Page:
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UBC Theses and Dissertations

Rainfall estimation from satellite images Ingraham, Diane Verna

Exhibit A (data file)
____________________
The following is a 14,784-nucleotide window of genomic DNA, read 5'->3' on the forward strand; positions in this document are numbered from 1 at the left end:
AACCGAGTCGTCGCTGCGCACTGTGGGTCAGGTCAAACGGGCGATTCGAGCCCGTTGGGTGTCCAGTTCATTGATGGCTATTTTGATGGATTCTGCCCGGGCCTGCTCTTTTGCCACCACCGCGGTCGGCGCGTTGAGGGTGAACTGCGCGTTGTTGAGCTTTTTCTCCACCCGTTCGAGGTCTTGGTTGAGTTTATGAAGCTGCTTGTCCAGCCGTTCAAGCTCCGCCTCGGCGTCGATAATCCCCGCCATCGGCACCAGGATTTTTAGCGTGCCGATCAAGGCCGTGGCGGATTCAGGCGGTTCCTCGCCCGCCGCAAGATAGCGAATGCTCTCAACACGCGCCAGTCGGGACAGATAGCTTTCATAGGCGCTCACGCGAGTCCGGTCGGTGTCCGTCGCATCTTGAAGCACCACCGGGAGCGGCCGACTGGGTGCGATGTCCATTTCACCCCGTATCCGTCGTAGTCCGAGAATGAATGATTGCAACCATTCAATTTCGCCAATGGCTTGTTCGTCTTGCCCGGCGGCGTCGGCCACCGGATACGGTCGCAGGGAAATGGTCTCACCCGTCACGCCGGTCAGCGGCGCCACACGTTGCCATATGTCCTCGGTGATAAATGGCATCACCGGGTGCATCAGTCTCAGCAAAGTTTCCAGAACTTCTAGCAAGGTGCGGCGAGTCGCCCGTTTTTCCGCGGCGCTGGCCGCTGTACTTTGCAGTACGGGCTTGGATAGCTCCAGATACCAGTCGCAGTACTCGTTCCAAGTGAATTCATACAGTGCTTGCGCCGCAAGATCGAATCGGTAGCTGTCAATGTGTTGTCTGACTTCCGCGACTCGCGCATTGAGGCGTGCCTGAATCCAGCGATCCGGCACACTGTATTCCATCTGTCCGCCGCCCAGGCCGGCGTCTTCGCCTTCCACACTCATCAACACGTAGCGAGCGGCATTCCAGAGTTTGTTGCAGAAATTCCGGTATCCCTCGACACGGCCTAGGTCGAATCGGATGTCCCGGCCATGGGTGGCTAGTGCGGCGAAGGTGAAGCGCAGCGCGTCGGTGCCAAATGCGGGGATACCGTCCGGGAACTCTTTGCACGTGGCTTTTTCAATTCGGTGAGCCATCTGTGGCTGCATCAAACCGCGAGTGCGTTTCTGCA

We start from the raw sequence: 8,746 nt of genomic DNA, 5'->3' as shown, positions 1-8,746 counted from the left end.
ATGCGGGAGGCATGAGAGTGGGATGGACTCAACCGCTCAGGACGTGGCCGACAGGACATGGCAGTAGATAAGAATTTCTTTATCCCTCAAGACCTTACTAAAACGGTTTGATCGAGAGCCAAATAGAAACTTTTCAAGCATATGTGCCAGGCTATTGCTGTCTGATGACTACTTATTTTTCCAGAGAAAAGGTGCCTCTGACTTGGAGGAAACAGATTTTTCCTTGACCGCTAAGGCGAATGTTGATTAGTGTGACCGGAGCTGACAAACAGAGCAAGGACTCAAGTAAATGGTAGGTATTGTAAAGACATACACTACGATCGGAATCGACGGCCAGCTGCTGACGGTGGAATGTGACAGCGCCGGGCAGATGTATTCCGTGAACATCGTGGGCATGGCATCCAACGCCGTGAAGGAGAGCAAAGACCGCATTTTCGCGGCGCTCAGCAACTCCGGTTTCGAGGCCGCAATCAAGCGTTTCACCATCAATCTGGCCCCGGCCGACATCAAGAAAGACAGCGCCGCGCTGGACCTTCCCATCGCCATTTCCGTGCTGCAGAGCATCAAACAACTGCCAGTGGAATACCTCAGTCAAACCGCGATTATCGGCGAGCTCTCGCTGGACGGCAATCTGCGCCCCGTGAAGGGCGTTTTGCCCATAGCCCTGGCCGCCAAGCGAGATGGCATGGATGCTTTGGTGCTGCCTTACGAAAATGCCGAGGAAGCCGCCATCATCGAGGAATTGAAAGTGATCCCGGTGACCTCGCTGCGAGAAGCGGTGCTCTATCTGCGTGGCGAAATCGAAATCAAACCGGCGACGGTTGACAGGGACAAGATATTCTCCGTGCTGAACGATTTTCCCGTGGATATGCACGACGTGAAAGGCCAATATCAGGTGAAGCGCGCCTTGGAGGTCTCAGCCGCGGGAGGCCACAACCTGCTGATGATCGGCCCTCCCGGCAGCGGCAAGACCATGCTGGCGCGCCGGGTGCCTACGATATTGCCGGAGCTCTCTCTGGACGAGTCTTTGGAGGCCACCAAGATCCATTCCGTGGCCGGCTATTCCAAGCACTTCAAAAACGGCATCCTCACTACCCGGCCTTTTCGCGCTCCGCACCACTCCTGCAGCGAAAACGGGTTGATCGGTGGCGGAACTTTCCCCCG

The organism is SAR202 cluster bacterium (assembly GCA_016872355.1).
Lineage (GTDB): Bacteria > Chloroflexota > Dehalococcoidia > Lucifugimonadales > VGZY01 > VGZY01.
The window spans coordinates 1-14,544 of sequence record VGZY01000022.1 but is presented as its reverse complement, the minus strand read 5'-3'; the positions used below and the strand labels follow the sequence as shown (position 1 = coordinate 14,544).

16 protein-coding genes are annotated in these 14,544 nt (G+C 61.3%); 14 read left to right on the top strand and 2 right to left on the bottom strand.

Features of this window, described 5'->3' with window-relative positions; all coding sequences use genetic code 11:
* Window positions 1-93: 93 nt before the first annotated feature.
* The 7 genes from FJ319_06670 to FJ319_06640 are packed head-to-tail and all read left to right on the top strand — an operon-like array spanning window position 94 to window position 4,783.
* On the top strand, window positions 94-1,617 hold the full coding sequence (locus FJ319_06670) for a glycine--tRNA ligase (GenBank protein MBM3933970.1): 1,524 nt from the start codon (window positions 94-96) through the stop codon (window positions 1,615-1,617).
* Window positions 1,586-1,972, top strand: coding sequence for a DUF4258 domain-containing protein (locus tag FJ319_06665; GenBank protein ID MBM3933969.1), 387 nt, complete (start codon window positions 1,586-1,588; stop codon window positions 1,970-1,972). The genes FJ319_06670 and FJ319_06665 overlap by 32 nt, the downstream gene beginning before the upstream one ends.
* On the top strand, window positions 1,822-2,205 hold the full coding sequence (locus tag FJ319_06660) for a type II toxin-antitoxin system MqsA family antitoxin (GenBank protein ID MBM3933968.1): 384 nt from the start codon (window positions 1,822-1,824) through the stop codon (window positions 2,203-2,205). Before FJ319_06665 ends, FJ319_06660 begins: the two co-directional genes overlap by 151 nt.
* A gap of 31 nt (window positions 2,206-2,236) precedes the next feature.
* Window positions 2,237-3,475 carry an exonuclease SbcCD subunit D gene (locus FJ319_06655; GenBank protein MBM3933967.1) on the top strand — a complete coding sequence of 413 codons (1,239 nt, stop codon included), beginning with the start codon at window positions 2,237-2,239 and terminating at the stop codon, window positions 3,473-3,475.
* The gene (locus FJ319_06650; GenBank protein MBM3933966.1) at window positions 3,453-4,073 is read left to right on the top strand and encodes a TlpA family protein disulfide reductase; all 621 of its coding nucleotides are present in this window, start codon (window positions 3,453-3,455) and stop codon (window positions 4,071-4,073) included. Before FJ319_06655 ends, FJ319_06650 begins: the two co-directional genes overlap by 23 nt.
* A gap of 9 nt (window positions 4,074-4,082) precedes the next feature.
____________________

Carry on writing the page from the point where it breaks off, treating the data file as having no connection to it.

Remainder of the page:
The design, management and operation (as well as the associated costs) of major water resource projects are directly related to the assessment of the anticipated volumes of runoff to be handled by the project. In remote or sparsely gauged regions it is often very difficult to determine these volumes due to a lack of data. The meteorological satellites, and in particular, the Geostationary Operational Environmental Satellites (GOES) can provide good areal coverage of the Earth and its weather systems potentially every half hour day and night. Since the first meteorological satellite images were transmitted, many attempts have been made to estimate rainfall using the images to identify specific cloud characteristics and correlating these with expected rainfall. However, these methods have been limited to convective rainfall in the tropics or near tropics. A method is presented here for estimating half-hourly rainfall which relates the vertical updraft velocities and hence, the moisture flux into the cloud, to the rate of vertical and horizontal growth of the cloud top as revealed in the GOES infrared images. The method performs well in estimating rainfall from widespread frontal systems common over British Columbia. A number of computational difficulties which arose during the research were resolved. One was to ascertain cloud top temperature contours for those GOES infrared images which were not enhanced. This involved the use of a video camera-special effects generator-video monitor system. The second was one of bookkeeping to "keep track of" the individual cloud cells. This was taken care of through the use of computer routines which directed the input and output of data, accounted for the growth and movement of the storm cells over the region and interpolated for rainfall at those locations which fell between adjacent precipitation contours. The method was used to estimate rainfall for a number of test storms occurring over British Columbia. The results were remarkably successful although there were some local inadequacies. An updating -procedure was developed in which the satellite estimated values of rainfall were improved by taking into consideration the information provided by concurrent rainfall observations. Furthermore, the parameters of the updating model (determined for gauged -locations) can be used to update rainfall estimates for ungauged locations. In the light of present raingauge installation and operating costs and the limitations of radar in mountainous areas, the satellite rainfall estimation procedure provides an economical operational supplement to existing conventional precipitation data collection.

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